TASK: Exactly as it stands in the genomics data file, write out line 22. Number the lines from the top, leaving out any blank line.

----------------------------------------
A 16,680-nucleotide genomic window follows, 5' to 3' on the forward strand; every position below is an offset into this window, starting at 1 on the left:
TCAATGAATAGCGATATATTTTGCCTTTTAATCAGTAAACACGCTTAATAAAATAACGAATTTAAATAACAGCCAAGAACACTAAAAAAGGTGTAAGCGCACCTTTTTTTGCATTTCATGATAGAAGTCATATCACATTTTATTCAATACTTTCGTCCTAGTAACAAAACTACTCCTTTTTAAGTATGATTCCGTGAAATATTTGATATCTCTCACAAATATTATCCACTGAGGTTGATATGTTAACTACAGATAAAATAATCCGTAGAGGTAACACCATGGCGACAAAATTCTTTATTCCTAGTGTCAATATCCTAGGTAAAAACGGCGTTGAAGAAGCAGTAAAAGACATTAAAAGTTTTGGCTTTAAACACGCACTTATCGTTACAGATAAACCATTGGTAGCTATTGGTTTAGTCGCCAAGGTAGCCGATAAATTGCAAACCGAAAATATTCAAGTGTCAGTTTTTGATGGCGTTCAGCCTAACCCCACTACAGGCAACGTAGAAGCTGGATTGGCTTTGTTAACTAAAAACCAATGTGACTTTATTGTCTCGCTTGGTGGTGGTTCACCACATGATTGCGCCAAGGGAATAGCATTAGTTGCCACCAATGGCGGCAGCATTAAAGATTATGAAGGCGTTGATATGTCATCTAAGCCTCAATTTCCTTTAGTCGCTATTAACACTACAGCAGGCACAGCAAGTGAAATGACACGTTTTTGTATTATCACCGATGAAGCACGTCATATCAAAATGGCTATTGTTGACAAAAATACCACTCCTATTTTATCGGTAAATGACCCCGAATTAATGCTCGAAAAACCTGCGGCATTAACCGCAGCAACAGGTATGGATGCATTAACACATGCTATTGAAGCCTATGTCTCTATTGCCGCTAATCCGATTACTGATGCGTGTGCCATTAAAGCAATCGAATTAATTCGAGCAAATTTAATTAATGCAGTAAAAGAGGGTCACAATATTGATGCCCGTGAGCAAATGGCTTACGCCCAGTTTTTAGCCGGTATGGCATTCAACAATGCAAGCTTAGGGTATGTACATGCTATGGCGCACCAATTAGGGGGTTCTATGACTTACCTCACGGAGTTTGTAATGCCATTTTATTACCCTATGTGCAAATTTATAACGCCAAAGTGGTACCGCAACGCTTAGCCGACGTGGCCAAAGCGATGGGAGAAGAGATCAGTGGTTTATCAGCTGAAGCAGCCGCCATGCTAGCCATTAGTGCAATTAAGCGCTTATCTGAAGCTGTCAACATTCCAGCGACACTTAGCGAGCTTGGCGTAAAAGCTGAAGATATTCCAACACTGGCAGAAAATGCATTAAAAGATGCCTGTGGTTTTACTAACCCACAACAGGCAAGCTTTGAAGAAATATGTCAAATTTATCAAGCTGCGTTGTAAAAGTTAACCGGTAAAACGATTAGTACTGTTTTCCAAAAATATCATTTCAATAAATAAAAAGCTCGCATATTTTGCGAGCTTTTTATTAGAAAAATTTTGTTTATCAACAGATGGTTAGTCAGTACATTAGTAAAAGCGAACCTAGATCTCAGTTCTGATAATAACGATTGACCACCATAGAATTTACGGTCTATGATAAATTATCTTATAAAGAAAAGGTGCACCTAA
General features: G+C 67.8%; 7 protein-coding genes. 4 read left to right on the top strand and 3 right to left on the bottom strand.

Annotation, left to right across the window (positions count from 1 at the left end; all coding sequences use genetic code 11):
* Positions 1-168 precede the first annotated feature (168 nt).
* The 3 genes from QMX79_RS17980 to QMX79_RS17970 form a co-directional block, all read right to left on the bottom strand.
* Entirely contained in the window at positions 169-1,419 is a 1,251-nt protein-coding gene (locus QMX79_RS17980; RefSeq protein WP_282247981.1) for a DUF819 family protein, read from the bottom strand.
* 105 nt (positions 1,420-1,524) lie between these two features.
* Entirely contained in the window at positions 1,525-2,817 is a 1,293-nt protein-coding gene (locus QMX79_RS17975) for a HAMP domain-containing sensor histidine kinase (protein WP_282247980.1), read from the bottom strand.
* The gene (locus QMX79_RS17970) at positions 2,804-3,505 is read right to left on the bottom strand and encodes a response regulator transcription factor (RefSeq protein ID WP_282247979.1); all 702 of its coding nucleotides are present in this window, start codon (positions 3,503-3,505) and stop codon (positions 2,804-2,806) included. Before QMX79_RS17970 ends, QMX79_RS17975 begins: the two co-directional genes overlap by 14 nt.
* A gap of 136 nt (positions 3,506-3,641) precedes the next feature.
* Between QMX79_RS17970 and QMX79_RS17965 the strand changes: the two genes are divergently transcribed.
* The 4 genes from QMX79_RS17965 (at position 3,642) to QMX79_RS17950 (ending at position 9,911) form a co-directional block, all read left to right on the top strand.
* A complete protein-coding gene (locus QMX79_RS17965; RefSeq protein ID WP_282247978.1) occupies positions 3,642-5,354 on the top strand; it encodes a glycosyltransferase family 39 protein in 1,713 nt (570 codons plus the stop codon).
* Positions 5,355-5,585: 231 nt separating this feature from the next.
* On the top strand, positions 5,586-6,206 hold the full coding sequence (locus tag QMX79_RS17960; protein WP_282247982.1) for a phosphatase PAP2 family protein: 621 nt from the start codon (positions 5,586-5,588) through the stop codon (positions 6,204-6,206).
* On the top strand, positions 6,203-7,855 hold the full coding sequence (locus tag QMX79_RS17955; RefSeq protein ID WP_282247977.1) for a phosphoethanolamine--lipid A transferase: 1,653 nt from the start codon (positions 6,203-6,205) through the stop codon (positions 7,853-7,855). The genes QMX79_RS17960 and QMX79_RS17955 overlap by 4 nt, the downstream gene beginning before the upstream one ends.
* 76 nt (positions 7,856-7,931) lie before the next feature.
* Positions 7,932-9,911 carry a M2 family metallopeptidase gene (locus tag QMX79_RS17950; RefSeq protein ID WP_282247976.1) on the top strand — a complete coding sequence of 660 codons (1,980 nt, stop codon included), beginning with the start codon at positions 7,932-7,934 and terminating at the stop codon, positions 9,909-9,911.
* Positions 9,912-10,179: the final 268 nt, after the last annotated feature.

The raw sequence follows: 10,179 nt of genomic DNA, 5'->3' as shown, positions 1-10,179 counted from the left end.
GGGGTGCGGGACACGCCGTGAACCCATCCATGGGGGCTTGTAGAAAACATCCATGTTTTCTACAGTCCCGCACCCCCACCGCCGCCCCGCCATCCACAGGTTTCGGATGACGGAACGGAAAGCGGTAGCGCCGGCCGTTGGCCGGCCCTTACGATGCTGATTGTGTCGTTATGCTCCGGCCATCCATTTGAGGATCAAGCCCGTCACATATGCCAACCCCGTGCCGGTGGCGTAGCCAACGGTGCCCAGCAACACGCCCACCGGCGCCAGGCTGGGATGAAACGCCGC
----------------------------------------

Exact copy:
GGGGTGCGGGACACGCCGTGAACCCATCCATGGGGGCTTGTAGAAAACATCCATGTTTTCTACAGTCCCGCACCCCCACCGCCGCCCCGCCATCCACAGGTTTCGGATGACGGAACGGAAAGCGGTAGCGCCGGCCGTTGGCCGGCCCTTACGATGCTGATTGTGTCGTTATGCTCCGGCCATCCATTTGAGGATCAAGCCCGTCACATATGCCAACCCCGTGCCGGTGGCGTAGCCAACGGTGCCCAGCAACACGCCCACCGGCGCCAGGCTGGGATGAAACGCCGC